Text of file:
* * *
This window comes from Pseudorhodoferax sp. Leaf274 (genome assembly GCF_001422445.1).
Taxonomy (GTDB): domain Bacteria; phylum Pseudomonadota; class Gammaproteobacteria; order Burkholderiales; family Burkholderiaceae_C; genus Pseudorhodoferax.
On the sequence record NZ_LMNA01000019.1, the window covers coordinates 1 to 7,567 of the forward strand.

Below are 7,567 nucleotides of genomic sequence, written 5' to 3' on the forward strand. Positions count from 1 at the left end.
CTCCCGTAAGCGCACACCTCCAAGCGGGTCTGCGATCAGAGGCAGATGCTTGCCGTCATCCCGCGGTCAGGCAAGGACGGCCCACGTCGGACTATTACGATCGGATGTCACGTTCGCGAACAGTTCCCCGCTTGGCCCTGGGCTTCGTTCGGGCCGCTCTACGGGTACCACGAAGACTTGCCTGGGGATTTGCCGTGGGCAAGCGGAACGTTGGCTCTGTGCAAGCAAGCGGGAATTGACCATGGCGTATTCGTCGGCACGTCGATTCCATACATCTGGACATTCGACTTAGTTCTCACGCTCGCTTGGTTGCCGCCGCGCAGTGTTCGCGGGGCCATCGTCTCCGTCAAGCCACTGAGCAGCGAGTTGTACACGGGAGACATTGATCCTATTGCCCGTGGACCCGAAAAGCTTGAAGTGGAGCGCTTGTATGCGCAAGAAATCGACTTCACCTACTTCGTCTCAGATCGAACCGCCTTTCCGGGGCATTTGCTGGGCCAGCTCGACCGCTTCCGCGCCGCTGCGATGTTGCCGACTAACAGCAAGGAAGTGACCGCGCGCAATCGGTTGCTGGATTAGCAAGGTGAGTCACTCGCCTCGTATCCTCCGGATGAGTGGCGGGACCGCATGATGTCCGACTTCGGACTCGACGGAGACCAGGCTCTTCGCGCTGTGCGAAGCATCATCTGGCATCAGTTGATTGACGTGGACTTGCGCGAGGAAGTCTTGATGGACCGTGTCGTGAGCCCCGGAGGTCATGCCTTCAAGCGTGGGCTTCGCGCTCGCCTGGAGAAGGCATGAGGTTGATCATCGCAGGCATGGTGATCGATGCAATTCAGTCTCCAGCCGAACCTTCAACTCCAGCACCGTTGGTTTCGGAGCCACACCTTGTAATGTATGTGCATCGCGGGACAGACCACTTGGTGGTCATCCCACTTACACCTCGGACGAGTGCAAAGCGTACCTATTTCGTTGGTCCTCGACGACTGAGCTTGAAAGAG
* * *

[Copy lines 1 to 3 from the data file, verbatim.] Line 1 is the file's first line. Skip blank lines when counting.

This window comes from Pseudorhodoferax sp. Leaf274 (genome assembly GCF_001422445.1).
Taxonomy (GTDB): domain Bacteria; phylum Pseudomonadota; class Gammaproteobacteria; order Burkholderiales; family Burkholderiaceae_C; genus Pseudorhodoferax.
On the sequence record NZ_LMNA01000019.1, the window covers coordinates 1 to 7,567 of the forward strand.